As Muscovites tuck themselves up in bed, Kamchatkans tuck into breakfast. Nine time zones and a nine-hour flight from Moscow, the peninsula of Kamchatka is Russia’s forgotten frontier. Grim human habitations are dotted sparsely amid the stunning natural scenery. Even Russia’s pre-crisis economic boom, which spruced up towns from Murmansk to Vladivostok, didn’t make it this far. But some are confident that, in future, Kamchatka’s isolation from Moscow and proximity to Alaska and Japan can serve as a catalyst for growth rather than an excuse for…
A river winds through a valley near Petropavlovsk
The Koryaksky volcano smokes beyond pylons outside Petropavlovsk
Vats of red caviar for sale at the local market in Petropavlovsk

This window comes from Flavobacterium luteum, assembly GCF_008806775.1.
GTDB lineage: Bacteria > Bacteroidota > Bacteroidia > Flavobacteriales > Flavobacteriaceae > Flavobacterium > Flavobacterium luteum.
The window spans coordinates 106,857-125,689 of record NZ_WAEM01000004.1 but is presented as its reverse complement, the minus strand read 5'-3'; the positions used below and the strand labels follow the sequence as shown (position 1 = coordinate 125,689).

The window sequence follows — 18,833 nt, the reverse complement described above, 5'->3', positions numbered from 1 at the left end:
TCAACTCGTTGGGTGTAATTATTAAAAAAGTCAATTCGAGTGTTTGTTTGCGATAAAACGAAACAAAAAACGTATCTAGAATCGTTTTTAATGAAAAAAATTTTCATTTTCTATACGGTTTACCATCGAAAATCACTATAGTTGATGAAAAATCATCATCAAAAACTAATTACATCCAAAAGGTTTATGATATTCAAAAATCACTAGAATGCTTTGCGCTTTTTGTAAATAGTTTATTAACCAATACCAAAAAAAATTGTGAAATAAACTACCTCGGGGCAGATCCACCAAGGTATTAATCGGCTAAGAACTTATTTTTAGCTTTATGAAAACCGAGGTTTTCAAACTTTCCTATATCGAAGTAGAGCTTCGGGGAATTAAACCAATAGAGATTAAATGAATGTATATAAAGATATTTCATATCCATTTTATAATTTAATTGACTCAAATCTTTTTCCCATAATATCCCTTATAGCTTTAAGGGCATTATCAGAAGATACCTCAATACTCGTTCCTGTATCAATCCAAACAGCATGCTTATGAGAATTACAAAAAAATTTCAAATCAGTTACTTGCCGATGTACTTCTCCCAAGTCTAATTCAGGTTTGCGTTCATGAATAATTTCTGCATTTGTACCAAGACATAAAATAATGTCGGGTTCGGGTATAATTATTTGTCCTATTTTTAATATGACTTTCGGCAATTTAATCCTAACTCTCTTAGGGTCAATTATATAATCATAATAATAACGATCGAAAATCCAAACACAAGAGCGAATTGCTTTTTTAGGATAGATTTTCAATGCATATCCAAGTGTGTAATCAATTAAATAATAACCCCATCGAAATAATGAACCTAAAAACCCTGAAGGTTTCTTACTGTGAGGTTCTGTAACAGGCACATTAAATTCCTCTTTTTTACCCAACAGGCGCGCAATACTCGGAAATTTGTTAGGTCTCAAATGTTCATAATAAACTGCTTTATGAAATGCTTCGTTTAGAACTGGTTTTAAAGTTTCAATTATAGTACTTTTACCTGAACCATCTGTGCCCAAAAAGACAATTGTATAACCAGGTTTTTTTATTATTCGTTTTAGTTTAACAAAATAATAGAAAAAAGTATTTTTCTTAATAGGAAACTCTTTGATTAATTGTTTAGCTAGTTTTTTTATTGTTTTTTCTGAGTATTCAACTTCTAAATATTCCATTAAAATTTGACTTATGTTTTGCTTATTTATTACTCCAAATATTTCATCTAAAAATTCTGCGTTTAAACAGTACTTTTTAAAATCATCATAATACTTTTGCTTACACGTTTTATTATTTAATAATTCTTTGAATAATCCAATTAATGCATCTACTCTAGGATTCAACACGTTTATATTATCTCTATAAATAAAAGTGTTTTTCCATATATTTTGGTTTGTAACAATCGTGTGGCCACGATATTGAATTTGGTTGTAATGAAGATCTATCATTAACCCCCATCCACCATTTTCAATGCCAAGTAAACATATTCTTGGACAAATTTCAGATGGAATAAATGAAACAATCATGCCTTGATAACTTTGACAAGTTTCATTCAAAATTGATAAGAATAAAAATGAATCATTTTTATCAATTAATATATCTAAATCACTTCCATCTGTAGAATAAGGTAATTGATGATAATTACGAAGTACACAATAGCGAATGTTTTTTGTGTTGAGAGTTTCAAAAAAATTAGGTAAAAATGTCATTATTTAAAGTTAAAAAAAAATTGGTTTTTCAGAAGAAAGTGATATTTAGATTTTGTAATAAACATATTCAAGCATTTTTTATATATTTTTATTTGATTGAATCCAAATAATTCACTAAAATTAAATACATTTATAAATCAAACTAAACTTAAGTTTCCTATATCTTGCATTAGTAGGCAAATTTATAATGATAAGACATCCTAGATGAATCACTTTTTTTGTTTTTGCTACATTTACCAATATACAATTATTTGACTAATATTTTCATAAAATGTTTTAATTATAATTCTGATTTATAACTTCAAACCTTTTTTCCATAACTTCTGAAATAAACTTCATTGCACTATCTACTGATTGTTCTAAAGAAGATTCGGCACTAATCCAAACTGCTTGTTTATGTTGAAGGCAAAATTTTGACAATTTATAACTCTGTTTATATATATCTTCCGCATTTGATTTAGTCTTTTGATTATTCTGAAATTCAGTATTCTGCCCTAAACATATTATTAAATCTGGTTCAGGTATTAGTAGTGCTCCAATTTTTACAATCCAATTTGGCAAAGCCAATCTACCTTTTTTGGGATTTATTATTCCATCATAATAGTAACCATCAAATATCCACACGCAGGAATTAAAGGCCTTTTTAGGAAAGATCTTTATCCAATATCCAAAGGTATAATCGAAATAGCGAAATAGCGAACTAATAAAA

A stall at the market in Petropavlovsk
Docks at Petropavlovsk
Pavel, a helicopter pilot
A helicopter unloads fishermen in the Kamchatkan countryside
Enjoying the thermal bath at Malki
Enamito Yukihiko, Japanese teacher at Kamchatka state university
Viktor Okrugin, volcanologist
Oksana Gerasimova, Kamchatka’s investment minister
Igor Goldfarb of the NGO Pacific Environment
A view over Petropavlovsk during bad weather
Tatyana Mikhailova (right) and colleagues
An old Japanese work vehicle in Petropavlovsk
Martha Madsen, an Alaskan resident of Kamchatka
Petropavlovsk approached from Avacha bay with Koryaksky volcano in the background
Mountain lake in central Kamchatka
Empty tanks await new fry at the salmon hatchery at Malki
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